After losing six wickets in the first 10 overs, England posted 115-8 thanks to an excellent partnership between Anya Shrubsole and Sophia Dunkley.

Shrubsole took two wickets in her first over, but Deandra Dottin and Shemaine Campbelle steadied the hosts.

The defending champions won with three balls to spare and face Australia next.

Both semi-finals will take place on Thursday, with the West Indies match starting at 20:00 GMT and England’s beginning about four hours later.

‘It’s so close, it’s unreal’ England’s Jones has lucky escape

England were put in to bat by the hosts and were quickly in trouble when Danni Wyatt was caught behind off Shakera Selman in the first over.

They stuttered to 50-6 off 10 overs, but after Britney Cooper’s brilliant run-out dismissed Lauren Winfield for a duck, Shrubsole and Dunkley moved England towards a competitive total with a seventh-wicket stand of 58.

Both batters hit a six apiece, with Shrubsole falling to the final ball of the innings when Dottin pulled off an outstanding catch diving to her right.

Shrubsole’s excellent form continued when she took the ball for the second over of the West Indies reply, bowling Hayley Matthews with her first delivery and Stafanie Taylor with her fourth.

Shrubsole bowls Matthews & Taylor in second over

Shrubsole’s hat-trick had inspired England to victory over South Africa in their third match, but this time Dottin calmed their opponents by hitting 46.

Left-arm spinner Kirstie Gordon tied down and then dismissed Dottin, but Campbelle picked up the scoring rate to take West Indies near to victory, and was missed by Dunkley off a steepling chance in the penultimate over.

It was a frantic finish at the Darren Sammy Stadium, with substitute Fran Wilson allowing a catching chance to go through her hands and then for four, and keeper Amy Jones also dropping a skier – although in the aftermath Cooper was run out by an alert Winfield.

Shrubsole stepped up for the final over with five needed by the West Indies, but after dismissing Campbelle for 45, she saw her next delivery sent to the point boundary by Kycia Knight to give the hosts victory with three balls to spare.

England captain Heather Knight on BBC Test Match Special: “What a game of cricket, what a great atmosphere – I couldn’t be more proud of the fight they showed. A little bit more composure maybe needed to get over the line, but what a game.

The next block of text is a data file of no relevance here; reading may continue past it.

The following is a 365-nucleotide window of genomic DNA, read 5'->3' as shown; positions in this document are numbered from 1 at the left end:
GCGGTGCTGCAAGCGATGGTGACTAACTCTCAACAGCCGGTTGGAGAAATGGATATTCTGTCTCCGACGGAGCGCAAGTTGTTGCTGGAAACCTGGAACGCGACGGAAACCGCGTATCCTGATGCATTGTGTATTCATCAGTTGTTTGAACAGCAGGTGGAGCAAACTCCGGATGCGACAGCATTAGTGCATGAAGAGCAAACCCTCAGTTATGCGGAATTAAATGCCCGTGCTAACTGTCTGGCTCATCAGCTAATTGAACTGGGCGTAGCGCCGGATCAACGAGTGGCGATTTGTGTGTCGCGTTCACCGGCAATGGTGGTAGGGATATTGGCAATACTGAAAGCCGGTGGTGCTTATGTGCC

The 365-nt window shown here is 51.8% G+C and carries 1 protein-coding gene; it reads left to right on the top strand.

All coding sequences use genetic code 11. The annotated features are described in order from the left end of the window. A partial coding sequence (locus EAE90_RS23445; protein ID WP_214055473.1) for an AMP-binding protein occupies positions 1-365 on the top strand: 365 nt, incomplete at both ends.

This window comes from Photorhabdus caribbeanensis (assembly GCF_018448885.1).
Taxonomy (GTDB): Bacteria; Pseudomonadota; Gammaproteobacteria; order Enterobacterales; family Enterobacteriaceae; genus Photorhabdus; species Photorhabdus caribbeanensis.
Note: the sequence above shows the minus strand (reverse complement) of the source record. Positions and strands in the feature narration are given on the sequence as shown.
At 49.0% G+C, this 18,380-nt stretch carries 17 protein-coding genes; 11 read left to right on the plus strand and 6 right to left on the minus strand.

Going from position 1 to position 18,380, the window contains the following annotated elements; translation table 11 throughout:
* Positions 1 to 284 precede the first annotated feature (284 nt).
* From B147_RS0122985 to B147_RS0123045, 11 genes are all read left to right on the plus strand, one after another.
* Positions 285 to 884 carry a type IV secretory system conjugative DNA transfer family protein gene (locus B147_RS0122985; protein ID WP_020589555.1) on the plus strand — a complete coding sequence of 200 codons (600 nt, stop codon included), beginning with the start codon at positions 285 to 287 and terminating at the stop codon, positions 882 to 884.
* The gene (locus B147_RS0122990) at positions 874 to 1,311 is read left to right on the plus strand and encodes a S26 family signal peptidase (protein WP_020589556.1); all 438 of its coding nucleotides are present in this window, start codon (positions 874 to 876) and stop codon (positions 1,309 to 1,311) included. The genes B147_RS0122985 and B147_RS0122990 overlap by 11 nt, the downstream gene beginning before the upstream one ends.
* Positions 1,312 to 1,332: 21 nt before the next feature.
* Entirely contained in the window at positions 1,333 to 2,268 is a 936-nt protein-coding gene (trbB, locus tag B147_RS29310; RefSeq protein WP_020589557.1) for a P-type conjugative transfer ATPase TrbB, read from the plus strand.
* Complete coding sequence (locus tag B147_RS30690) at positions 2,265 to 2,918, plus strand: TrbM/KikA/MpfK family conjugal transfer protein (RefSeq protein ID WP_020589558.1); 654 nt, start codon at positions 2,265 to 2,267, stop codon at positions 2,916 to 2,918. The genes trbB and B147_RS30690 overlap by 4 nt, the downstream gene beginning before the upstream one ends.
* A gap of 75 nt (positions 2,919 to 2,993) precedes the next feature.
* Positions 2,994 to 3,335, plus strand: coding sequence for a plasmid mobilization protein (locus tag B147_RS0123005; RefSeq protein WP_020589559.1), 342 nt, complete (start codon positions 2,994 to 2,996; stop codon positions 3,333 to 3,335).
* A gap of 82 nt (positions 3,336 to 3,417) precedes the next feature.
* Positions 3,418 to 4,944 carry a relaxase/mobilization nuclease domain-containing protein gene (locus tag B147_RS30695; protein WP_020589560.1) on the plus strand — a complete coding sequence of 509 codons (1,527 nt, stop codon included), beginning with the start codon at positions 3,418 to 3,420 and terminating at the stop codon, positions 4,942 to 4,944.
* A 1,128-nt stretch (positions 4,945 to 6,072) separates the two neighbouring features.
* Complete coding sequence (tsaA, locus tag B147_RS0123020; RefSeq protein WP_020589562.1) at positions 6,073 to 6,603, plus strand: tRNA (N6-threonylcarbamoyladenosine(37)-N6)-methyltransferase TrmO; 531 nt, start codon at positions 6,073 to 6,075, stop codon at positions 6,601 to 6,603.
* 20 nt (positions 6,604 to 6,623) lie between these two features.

“Ideally, you want a player from the top five to bat for most of the innings, and with the ball I think the spinners went slightly over their lengths but in general our bowling’s been brilliant.

“Sophia Dunkley hits in weird areas, it’s difficult to set fields to her, and she and Anya kept us in the game. Australia and India both look very strong, it looks like it’s going to be a great couple of semi-finals.

“Dani Hazell was a bit unlucky as a few of the balls just went over fielders’ heads – we’ll have to assess what’s going to be our strongest XI against India. I’ve got a bit of a hoarse throat trying to get fielders’ attention, but what an atmosphere to play in.”

Ex-England captain Charlotte Edwards on TMS: “West Indies look like they can win from anywhere – my money was definitely on England with five overs to bowl. What an incredible game to play in front of a crowd like this – it’s what the tournament needed.

“I think the noise affected England as three or four catches went up [and were dropped], but hopefully they’ll react better in a semi-final.”

ICC Women’s World Twenty20 semi-finals
Venue: Sir Vivian Richards Stadium, Antigua Date: Thursday 22 November
West Indies v Australia (20:00 GMT), England v India (00:00 GMT, 23 Nov)
Coverage: Ball-by-ball Test Match Special commentary, in-play video highlights and live text commentary on BBC Radio 5 live sports extra and via the BBC Sport website & app

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Toronto boys’ private school launches independent review amid sexual assault investigation by police | CBC News

A Toronto private boys’ school at the centre of controversy after allegations that students have been assaulted or sexually assaulted on camera says that it will launch a “rigorous independent examination” of the incidents. 

St. Michael’s College School also said that its principal, Greg Reeves, has forwarded an additional video to police, but does not know whether it’s a new video or a duplicate of video the police already have. 

“Recent incidents at our school are offensive to everything we strive to teach the young men of St. Michael’s College School,” the school said in a statement Sunday afternoon.

Victims ‘being supported’

“The victims of these horrendous acts are being supported and cared for.”

Toronto police sources said one incident, which was captured on video, involved a group of students on the football team pinning down another student and allegedly sexually assaulting him with a broom handle. The sources said another incident involved members of the basketball team bullying a student and soaking him with water.